I often think about my father.
I find myself engaged in the most mundane of my daily activities, and I randomly remember some of our conversations. I treasure them like old video cassettes – worried at times that they will fade off if I think about them too much.
My parents got divorced when I was five years old, and I am the eldest of four siblings. My mother, who is from New York, met my father in Oaxaca, Mexico and returned back home after their separation – giving him sole custody over us. I don’t remember much about the days living with both of my parents. It’s as if life started one day when I was at elementary school and all my friends pointed out to me, “Nayeli, your father is outside the school waiting for you.”
Looking back, I guess we were the topic of conversation in other households – the four “gueritos” (a Mexican slang term meaning “light-skinned people”) that just by their physical appearance stood out like a needle in a haystack and were being raised by their father in a time where every kid in my classroom lived with both of their parents, and in the rarest scenario with their mother.
My father was very devoted, but an authoritarian figure who was very strict with us. He believed in what he called “an integral education.” We had to excel both academically, and in sports. He also believed it was very important to have social skills. I remember one day he hit me with a belt for something that was not my fault. At night, when I went to kiss him before bed, he actually apologized. I seized that unusual moment of understanding and asked him why he was always so harsh with us? He told me it was because he knew that as good as we seemed, we hadn’t reached our potential, and that as a father, it would be a crime not to ask for more if he truly knew we had the capacity for it.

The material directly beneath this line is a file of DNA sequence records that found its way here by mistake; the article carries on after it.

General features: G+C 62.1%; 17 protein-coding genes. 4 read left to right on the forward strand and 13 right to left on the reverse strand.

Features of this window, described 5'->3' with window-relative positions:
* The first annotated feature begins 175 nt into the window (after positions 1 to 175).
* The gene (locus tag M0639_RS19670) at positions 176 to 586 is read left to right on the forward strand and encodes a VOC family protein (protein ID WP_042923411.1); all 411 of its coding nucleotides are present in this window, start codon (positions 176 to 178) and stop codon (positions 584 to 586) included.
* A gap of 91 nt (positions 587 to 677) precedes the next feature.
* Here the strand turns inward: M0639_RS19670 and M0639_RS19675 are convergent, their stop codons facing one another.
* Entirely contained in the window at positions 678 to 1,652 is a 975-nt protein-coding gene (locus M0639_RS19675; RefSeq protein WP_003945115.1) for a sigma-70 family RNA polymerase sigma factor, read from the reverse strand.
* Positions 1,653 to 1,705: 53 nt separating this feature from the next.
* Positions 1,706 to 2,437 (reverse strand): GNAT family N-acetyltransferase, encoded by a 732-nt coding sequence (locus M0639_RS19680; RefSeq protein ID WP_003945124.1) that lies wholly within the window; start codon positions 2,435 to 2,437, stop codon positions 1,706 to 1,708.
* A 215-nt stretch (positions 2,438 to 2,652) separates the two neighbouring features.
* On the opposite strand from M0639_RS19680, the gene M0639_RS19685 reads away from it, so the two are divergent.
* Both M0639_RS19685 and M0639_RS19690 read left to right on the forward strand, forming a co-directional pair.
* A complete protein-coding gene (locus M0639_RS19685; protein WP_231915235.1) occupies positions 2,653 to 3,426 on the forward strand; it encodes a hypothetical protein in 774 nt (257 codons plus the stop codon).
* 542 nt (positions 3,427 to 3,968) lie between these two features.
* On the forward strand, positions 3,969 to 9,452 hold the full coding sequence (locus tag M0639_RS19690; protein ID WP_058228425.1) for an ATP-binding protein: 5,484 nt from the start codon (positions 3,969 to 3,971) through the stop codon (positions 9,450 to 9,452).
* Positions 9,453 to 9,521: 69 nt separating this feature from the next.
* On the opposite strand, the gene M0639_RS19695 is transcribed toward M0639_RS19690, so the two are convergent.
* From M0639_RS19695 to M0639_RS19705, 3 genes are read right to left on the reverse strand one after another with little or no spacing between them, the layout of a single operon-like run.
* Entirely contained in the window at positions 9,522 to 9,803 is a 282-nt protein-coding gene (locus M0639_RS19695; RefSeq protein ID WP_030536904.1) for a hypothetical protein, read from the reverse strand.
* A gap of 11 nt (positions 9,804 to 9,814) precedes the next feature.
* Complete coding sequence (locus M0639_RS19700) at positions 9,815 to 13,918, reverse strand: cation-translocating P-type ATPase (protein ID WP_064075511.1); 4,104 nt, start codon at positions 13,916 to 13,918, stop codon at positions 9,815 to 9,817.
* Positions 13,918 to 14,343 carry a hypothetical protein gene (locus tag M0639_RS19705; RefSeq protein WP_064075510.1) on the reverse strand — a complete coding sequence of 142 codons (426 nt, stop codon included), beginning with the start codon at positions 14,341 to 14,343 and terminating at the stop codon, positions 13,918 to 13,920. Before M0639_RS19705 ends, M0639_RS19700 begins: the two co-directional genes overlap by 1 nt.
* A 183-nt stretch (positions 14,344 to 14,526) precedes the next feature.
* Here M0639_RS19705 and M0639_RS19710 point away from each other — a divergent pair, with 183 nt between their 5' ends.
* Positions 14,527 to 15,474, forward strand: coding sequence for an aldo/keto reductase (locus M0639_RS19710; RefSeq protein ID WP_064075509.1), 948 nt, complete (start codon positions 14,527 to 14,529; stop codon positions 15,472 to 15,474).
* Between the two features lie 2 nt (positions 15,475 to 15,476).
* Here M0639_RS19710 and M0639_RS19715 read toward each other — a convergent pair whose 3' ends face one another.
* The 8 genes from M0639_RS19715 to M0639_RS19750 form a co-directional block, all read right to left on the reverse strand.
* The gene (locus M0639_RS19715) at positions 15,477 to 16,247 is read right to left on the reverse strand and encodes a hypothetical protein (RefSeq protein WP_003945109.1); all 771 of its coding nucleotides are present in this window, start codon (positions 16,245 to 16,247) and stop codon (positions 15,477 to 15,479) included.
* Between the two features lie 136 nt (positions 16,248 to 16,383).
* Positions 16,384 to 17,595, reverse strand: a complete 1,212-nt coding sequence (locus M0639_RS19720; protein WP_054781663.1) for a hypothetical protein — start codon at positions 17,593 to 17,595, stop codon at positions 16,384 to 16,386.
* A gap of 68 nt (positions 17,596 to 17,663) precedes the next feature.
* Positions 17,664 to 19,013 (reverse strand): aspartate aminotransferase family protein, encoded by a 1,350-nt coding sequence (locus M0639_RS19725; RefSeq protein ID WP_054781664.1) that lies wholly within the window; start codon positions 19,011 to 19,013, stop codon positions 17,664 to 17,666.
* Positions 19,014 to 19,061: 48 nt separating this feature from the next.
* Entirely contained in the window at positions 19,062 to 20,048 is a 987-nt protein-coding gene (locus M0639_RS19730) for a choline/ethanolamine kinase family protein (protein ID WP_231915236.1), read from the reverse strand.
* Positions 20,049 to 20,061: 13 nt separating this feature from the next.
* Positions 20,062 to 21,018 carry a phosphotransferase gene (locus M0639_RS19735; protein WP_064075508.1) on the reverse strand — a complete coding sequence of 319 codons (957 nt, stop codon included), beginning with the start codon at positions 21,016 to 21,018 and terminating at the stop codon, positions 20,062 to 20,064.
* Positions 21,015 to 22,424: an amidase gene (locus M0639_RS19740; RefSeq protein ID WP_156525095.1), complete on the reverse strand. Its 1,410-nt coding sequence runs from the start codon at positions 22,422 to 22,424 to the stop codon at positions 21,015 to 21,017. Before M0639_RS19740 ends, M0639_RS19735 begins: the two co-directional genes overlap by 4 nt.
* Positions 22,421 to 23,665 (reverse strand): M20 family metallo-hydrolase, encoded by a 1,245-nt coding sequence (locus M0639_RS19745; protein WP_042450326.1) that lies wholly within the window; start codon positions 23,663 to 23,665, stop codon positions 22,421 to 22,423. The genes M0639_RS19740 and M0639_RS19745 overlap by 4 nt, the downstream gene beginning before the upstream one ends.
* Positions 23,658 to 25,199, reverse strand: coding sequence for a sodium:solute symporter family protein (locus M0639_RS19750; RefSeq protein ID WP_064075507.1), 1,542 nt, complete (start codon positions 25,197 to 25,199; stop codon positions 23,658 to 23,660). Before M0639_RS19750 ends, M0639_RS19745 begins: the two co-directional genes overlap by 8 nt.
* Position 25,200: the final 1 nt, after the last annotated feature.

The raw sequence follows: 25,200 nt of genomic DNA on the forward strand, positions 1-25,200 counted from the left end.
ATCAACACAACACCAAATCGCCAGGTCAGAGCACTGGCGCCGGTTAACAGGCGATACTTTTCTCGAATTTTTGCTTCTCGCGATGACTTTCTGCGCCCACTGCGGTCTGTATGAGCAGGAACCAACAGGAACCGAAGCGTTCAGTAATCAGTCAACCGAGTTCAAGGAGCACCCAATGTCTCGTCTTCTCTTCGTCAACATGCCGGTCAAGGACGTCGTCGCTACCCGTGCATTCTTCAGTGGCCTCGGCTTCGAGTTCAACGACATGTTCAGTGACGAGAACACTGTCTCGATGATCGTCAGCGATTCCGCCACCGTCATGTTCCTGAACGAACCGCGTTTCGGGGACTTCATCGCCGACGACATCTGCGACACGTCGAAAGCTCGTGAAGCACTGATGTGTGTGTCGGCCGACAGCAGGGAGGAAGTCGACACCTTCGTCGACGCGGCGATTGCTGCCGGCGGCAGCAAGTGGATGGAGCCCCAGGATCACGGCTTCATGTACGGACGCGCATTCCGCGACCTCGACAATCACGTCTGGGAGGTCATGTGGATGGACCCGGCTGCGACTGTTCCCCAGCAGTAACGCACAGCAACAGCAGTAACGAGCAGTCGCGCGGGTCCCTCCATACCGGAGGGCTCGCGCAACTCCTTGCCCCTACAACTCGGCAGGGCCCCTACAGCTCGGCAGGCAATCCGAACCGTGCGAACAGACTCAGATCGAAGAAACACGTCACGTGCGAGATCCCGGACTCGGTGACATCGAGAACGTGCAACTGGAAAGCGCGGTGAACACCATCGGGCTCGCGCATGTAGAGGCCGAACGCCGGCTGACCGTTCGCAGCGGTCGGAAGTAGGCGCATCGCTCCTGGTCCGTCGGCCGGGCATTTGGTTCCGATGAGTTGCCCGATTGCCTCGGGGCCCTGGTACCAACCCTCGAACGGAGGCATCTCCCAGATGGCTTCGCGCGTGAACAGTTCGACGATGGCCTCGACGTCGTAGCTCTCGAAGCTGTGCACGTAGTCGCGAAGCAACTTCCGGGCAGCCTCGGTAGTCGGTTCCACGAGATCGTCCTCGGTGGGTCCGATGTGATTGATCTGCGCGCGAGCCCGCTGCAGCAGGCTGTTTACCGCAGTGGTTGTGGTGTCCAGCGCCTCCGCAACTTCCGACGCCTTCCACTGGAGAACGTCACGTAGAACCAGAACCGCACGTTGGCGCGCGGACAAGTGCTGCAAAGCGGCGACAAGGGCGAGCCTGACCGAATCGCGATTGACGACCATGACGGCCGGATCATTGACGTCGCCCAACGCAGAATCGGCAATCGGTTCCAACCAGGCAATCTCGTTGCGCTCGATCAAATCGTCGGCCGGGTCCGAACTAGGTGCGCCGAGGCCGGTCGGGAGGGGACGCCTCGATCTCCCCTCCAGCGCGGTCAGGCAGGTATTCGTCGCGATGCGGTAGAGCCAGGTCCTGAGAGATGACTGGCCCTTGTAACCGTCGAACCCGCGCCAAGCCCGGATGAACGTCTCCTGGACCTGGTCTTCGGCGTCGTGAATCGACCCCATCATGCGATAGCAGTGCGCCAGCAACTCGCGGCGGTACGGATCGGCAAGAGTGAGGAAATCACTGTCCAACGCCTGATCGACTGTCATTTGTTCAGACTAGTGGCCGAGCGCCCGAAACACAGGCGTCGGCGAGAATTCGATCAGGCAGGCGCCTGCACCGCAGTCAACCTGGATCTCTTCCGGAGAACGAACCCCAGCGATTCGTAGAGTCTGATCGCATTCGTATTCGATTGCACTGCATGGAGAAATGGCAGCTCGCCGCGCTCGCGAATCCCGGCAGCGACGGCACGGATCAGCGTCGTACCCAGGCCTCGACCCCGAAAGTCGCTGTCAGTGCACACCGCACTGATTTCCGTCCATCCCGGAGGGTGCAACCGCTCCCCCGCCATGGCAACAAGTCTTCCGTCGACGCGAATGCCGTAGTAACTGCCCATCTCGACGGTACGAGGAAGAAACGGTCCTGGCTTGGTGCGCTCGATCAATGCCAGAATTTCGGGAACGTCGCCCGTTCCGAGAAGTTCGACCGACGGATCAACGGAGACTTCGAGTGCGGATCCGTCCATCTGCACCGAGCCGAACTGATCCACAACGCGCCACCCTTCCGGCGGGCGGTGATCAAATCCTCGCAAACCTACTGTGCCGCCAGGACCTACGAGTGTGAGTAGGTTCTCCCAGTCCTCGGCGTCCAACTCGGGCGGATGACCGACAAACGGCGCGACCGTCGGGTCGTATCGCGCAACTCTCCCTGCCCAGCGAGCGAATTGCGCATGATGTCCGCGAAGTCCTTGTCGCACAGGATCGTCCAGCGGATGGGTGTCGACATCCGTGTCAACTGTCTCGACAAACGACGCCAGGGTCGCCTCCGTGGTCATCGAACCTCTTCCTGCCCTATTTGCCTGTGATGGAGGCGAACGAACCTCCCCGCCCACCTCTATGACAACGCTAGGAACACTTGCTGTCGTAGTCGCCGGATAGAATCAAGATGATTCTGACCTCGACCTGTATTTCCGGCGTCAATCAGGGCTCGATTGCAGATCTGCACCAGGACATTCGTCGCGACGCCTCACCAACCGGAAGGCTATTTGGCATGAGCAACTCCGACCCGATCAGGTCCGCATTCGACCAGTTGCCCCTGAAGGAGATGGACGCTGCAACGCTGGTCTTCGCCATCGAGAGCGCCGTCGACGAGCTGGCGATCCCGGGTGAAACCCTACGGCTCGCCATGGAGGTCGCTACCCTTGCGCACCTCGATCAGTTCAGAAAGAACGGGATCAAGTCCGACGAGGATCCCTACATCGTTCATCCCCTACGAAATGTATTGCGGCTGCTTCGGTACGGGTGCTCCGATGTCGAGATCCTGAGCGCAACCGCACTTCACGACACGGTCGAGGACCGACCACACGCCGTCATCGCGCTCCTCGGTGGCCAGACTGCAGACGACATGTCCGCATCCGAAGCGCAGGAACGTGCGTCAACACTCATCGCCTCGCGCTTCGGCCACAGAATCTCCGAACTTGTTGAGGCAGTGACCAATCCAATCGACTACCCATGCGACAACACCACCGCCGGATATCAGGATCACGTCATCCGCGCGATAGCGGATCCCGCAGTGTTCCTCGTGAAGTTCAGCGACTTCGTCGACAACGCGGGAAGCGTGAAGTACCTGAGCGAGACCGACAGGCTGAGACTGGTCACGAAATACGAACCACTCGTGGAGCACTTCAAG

I have been living on my own since I was 17, and I always remember that moment. I guess it’s a motor of motivation when things get too comfortable or tough.
My father was born in a village that he’d take us to often, while we were growing up, to visit my grandmother. Once there was a bull running loose on the streets, and my first instinct was to run away from it, but my father got really mad, and he told me, “How can you turn your back on it, Nayeli? In life, you must face the bull in order to see which way to run.”
I learned later that there is even a known phrase, “Grab the bull by the horns,” and hearing that for the first time reminded me of that moment.
When I feel depressed, anxious, or overwhelmed, I force myself to go out for a run. I then start hearing his voice again,”Happiness isn’t permanent, you have to fight for it. This is your life, you can make the best of it, or be a victim. There aren’t any guarantees. Be the best that you can be. Remember time goes by, don’t waste your youth. You are free. I gave you wings to fly, and the skills to survive no matter what. Go out in the world, and be happy.”
Nayeli Chavez-Geller is a reporter and correspondent for Univision television network, and she resides in New York City.